(4) There may be cases of composite injuries in which death or personal injury may have resulted, as well as loss or damage to property, or where death has resulted from the accident, loss is sustained by the deceased or by his legal representatives. In case of claims of such composite nature, the claim will be triable by the Claims Tribunal.
Thus the scheme is that the claims can, be tried only by a Claims Tribunal and the jurisdiction of the Civil Court is barred when there is composite claim for damages to property and injury to person. However, by virtue of the proviso to Section 110, where such a claim includes a claim for compensation in respect of damage to property exceeding rupees two thousand, the claimant may at his option refer 'the claim' (which means the claim underlined by me) to a Civil Court for adjudication.
5. Now, in the present case there is a claim of the plaintiff for Rs. 21,800 for compensation in respect of damage to the property. There is no bar to a Civil suit in respect of this claim.
6. Then adverting to claims under heads (B) and (C) Shri. Diwan's contention is that to these claims Section 110 of the Motor Vehicles Act does not apply. His argument is that such claims can be made only by the persons enumerated in Section 110-A.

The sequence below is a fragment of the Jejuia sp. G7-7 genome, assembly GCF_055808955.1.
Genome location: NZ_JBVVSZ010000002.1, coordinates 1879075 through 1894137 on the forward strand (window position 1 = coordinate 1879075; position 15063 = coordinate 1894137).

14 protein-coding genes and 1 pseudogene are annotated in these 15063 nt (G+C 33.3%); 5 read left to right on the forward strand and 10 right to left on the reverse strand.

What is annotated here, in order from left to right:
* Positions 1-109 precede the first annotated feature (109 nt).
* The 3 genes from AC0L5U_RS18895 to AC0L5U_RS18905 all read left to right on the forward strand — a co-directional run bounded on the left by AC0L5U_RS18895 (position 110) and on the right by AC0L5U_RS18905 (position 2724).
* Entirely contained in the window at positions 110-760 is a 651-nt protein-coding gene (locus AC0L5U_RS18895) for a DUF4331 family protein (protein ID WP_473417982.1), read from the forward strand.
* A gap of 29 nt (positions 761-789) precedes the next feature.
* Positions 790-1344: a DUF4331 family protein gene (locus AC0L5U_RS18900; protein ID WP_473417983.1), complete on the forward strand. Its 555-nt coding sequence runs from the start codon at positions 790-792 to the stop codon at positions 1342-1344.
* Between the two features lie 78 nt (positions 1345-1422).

7. The petitioner's contention is really based on Section 110-F which bars the jurisdiction of Civil Court to entertain any question relating to any claim for compensation which may be adjudicated upon by the Claims Tribunal. The scheme of the provisions beginning with Section 110 and ending with Section 110-F is that the legislature has provided cheap and speedy remedy for claims for compensation in respect of accidents involving death or bodily injury to persons arising out of the use of a motor vehicle and also damage to any property to a third party so arising or both.
8. The Claims Tribunal is constituted under Section 110 and that section confers jurisdiction on a Claims Tribunal to entertain such claims as specified above.
Section 110-A runs thus:--
'Section 110-A. Application for compensation-- (1) An application for compensation arising out of an accident of the nature specified in Sub-section (1) of Section 110 may be made--
(a) by the person who has sustained the injury; or
(b) where death has resulted from the accident, by all or any of the legal rei presentatives of the deceased; or